Artist Statement

Hijiki—Non-color: A “White” that Germinates


I have been searching for what it means to be mui-shizen or, “as it is,” the natural state, as it relates to traditional Japanese non-glaze ceramics. This is the ultimate manner of how a person should act as a person. The “way,” so to speak. It was not something that could be replaced with terms like décor or technique, nor was it an idea either. Of course it cannot be defined as “nature worship,” and to relate the “assertiveness” of being “as it is” to Japanese Buddhism would only trivialize its broadness. What lies at the core of being “as it is” will only ever lead to being “as it is.” Even the long lasting tradition cannot impede on this.

What does the “non” in non-glaze ceramics signify? A world without absolutes. It becomes a world where the insecurities in the landscape of my heart are projected. The “non-color” (white) that I talk about, is the state where the unclean or contaminated come together with possibilities and the unknown. Here, color does not exist, a state for which I myself cannot even arrive at my own conclusion.

Color represents the nature of the people, and the sense of color is both spiritual and traditional. In Japan we relate to the color “white” as seen in the wood or Japanese cypress surface (called plain wood building) with which local shrines and mausoleums are made. That is what is considered the “white” found in nature, and is the material of the silk loom itself, and can be called a neutral color. The luster of the surface of the cypress wood dulls over time, and transforms into a “shibumi,” or maturity. The richness of shibumi gives the piece its luster, which aligns with the “dull” coloration of the “white” of Japanese paper. This beauty of nature is best expressed in the spirit of “sadō,” or tea ceremony, and is reflected in the color palette of the spatial arrangements and equipment for that ceremony.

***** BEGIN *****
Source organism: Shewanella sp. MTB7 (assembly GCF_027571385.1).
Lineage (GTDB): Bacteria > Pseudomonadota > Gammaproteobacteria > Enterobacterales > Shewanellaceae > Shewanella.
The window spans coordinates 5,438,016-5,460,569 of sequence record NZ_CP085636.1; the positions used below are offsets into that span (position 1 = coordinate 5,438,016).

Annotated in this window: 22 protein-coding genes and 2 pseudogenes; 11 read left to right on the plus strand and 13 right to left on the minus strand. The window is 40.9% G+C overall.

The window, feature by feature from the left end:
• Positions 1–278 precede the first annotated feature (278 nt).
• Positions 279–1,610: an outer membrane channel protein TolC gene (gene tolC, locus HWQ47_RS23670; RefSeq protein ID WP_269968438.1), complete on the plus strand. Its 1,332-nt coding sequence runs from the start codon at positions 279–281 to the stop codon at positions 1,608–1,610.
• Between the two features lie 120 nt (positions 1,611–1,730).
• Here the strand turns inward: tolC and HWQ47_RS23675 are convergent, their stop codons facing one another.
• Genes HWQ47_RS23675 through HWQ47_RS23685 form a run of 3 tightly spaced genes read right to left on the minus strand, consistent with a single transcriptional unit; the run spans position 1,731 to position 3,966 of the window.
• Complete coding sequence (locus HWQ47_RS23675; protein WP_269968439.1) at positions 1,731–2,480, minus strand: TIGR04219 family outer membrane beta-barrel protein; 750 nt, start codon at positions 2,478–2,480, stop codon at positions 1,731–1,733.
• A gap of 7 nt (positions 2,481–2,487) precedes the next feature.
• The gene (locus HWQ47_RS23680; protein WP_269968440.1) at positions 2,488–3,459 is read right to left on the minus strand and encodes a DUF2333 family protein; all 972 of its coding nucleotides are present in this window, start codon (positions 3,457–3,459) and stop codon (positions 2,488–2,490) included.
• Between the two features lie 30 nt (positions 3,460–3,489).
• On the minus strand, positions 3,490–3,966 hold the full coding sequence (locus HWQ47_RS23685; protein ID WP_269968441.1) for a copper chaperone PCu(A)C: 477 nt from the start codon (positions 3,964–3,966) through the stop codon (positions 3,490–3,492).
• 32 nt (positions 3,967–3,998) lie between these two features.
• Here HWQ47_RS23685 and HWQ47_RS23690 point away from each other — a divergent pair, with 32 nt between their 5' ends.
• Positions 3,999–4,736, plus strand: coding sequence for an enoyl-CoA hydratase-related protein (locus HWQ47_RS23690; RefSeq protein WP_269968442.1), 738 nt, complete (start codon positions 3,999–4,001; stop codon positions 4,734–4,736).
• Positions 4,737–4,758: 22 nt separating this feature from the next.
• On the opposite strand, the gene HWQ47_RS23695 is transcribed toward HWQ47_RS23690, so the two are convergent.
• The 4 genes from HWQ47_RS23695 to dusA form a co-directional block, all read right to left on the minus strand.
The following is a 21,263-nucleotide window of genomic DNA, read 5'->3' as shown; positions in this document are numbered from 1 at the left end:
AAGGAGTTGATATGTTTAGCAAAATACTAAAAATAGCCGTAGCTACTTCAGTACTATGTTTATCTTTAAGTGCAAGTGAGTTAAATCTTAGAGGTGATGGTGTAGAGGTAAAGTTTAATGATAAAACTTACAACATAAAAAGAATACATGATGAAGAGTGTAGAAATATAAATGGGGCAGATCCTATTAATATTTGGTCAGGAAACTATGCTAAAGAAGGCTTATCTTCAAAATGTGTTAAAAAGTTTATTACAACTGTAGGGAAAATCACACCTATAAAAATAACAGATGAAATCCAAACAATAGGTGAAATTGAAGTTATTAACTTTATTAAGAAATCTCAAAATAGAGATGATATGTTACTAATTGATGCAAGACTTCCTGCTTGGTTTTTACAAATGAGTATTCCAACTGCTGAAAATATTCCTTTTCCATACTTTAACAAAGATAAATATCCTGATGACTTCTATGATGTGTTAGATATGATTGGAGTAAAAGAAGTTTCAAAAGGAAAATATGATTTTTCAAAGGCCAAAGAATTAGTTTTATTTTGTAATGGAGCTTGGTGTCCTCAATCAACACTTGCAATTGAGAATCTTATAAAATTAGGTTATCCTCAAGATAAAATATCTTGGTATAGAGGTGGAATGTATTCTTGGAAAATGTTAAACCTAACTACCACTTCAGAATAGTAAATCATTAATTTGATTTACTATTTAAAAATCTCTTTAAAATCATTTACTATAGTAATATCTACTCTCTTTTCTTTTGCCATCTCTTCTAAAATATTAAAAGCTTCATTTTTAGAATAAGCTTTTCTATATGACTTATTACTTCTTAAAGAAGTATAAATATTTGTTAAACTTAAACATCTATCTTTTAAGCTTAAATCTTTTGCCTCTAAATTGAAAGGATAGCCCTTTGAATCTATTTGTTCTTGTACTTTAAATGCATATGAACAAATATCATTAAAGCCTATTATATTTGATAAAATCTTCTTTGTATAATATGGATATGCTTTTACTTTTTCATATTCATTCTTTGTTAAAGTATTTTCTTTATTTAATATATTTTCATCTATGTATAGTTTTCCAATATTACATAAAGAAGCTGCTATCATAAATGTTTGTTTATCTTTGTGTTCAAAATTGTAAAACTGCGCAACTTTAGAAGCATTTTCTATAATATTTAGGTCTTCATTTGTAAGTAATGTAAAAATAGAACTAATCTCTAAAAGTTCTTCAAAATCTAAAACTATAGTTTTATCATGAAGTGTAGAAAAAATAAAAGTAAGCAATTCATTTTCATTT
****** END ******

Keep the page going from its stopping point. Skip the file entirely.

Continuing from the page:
There are many words in the Japanese language to express chromatic changes. We say color “fades (aseru),” “dulls (kusumu),” “recedes (nukeru),” becomes “discolored (shirachakeru),” “ages (jidai ga tsuku),” or “earns prestige (haku ga tsuku).” These descriptions of the color fading are not meant to be negative but rather represent a view of life and death that personifies and takes pleasure in the fading colors. To relate it to one’s own life and death is to confront being “as it is.” “Non-color (white)” expresses this view of life. It becomes a creative process that aligns with nature, and, as much as this process allows, an elimination of excess. By prohibiting additional elements (we call this kinjiki) we are able to acquire a sharpened view of life and death.

This “non-color (white)” will surely allow me to germinate. The expression of color and white themselves leads to introspection, which is a very Japanese spiritual tendency. It is something that has been very close to traditional Japanese aesthetics since long ago. In Japanese colored paintings, the idea of “shared space” does not relegate the areas such as margins, or pure areas in ink paintings (the paper or ground material itself), as merely the background or surface. It is seen as the relationship between the subject and others, an unintentional but assertive existence. Existence is not an independent occurrence, but by recognizing “otherness,” various “colors” are expressed. It is impossible to establish one’s existence without establishing others in relation to oneself.

“Non-glaze ceramics” by traditional firing methods are called non-glazed because a glaze is not intentionally added. However, as an unmerited reward, the heat from the firing gives it a beautiful appearance, an exquisite color, that exceeds human finesse; this is natural wood-ash glaze. At times, the heat damages the ceramic, which is quite the opposite result. In the context of Japanese traditional ceramics, these instances are accepted as non-standard “works of art” that don’t have a preliminary design. These become the fodder for “mitate,” or judgment, for “sukisha,” or those with refined but slightly eccentric tastes, and caters to their playful spirits. By making interpretations and judgments of unintentional natural results, we are able to see the possibilities of understanding works without a preliminary design. What traditional Japanese ceramic artisans refer to when they say “unglazed” is a return to the undifferentiated, chaotic situation between man and nature.